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Children "languishing in Ituri prisons"

[DRC] The town of Bunia, Ituri District, Oriental Province, DRC
May 2003
The town of Bunia, Ituri District. (IRIN)

Dozens of children are languishing in adult prisons in the Democratic Republic of Congo’s northeastern Ituri district, despite a legal prohibition, according to a UN official.

"In Ituri, there are over 70 children in conflict with the law - 57 are in prison in Bunia, alongside three babies who are accompanying their mothers," Nandy Estelle Ouattara, the officer in charge of the UN Mission in the DRC (MONUC) child protection section in Bunia, said. "There are 11 children in Mahagi - with their own compound in the prison - and there are three in Aru, who are held alongside the adults - no separation.”

In the central prison in Bunia, the men stay separately while the women and children stay together, a children’s advocate, who asked not to be identified said.

The advocate said it was discovered that some women had slept with children when one of the female inmates was found to be pregnant.

“The problem is more administrative than judicial,” Jean Marie Mulumba, a children’s judge, said, “We apply the law. For example, such and such a child is considered dangerous and should be held by the state until the age of 21. But in the absence of appropriate facilities, the secure place for this child is a prison.”

Mulumba says cases involving children are often postponed when they are due in court and no one turns up during the hearing.

Dieudonne Rwabona, the district commissioner in charge of finance, said Ituri does not have the funds to build a correctional facility just for children.

''Some parents hide in fear of extortion of even fear of arrest should they step forward, so, as the children are abandoned, there is no one to lodge an appeal on their behalf after the sentence has been passed''

According to one UN official, there are no NGOs in Ituri working with detained minors. “This had led to abuses of such children. We have had instances of rape of minors in prison.”

"As it is, the main problem for the children in prison is lack of food,” the official said. “In Mahagi, for example, Caritas [a Catholic aid agency] used to feed the child prisoners twice a week - on Tuesday and Friday. However, Caritas stopped this feeding programme in November [2007] and since then the children in detention have had to rely on their families to bring them food. However, this is not easy as some of the children have been abandoned by the families.”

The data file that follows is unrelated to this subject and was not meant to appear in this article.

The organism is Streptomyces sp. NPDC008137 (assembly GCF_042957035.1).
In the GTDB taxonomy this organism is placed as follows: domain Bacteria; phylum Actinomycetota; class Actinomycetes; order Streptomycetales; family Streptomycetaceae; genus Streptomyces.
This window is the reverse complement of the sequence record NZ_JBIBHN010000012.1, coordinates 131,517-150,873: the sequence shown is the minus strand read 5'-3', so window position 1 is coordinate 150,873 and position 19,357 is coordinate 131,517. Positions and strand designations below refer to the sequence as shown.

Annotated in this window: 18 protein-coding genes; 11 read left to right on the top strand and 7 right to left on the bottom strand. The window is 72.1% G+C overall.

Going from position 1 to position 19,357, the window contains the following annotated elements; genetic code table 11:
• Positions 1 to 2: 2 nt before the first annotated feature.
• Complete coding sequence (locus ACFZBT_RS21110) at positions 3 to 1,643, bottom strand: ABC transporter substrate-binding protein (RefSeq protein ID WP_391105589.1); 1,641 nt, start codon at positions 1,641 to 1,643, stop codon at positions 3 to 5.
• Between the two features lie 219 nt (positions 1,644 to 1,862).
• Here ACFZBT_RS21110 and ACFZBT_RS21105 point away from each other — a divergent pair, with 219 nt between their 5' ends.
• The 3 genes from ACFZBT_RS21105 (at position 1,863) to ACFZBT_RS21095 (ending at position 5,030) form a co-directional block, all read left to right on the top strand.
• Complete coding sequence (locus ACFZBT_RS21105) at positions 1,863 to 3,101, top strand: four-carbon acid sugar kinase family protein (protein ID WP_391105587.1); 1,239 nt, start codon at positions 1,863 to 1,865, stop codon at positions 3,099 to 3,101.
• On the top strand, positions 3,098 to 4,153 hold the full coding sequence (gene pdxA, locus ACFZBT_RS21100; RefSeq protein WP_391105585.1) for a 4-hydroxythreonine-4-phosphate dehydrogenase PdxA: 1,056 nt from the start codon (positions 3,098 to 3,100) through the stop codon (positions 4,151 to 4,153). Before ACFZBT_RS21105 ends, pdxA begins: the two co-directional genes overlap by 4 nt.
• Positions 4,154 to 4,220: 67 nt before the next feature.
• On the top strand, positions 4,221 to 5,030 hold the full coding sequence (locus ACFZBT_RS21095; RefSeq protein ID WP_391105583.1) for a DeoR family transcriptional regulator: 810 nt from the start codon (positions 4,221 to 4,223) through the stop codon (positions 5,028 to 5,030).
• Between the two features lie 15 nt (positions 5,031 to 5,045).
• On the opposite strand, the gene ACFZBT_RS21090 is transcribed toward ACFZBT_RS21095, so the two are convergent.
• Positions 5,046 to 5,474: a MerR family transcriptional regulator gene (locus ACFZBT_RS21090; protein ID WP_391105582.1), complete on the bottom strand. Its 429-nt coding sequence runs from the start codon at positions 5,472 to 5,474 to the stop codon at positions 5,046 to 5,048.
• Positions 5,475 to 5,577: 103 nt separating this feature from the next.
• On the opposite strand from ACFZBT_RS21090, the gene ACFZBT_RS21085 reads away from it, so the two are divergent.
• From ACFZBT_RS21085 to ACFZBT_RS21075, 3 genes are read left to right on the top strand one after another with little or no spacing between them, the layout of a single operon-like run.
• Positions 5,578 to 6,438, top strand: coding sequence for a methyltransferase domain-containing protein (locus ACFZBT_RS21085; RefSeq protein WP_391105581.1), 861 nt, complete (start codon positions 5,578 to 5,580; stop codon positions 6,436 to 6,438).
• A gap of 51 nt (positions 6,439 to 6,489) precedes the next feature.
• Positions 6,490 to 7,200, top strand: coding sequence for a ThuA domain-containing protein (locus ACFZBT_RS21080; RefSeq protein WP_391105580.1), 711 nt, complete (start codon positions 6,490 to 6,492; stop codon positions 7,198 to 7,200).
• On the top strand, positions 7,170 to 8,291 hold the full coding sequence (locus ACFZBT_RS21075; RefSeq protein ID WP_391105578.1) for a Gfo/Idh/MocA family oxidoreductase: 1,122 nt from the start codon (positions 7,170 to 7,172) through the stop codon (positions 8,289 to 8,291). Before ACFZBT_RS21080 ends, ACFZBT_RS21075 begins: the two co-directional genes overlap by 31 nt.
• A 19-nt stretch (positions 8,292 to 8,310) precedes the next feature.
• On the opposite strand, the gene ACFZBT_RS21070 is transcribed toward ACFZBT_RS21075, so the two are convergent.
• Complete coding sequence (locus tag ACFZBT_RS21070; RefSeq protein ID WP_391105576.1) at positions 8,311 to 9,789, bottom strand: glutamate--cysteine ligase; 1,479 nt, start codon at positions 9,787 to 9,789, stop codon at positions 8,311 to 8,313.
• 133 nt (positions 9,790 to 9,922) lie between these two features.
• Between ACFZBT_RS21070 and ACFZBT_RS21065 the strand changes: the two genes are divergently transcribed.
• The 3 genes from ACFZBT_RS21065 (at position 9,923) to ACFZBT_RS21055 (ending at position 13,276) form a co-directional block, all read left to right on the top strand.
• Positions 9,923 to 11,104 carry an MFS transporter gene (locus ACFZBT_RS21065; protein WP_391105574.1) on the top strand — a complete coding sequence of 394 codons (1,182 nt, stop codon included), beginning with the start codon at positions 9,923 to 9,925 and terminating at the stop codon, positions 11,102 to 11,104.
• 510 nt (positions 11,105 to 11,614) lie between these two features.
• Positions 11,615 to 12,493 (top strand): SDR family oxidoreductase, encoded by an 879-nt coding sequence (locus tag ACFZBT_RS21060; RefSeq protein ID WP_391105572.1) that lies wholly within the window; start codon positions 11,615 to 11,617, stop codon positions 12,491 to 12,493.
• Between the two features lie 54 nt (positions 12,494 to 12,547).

The official said: "A few weeks ago, I was in Mahagi at the prison and I heard a child crying loudly and incessantly, when I inquired why the child was crying, I learnt that it was a 10-year-old boy who last ate on Friday, yet our visit was on a Monday. I immediately went to the Nepalese UN soldiers and got some food for the whole group of children in the prison.

“This is an example of a short-term measure; there are no long term measures to address the plight of children in conflict with the law.”

The UN official said the problems are exacerbated by the failure of parents to appear in court when their children are arraigned.

"Some parents hide in fear of extortion of even fear of arrest should they step forward, so, as the children are abandoned, there is no one to lodge an appeal on their behalf after the sentence has been passed," the official said.


This article was produced by IRIN News while it was part of the United Nations Office for the Coordination of Humanitarian Affairs. Please send queries on copyright or liability to the UN. For more information:

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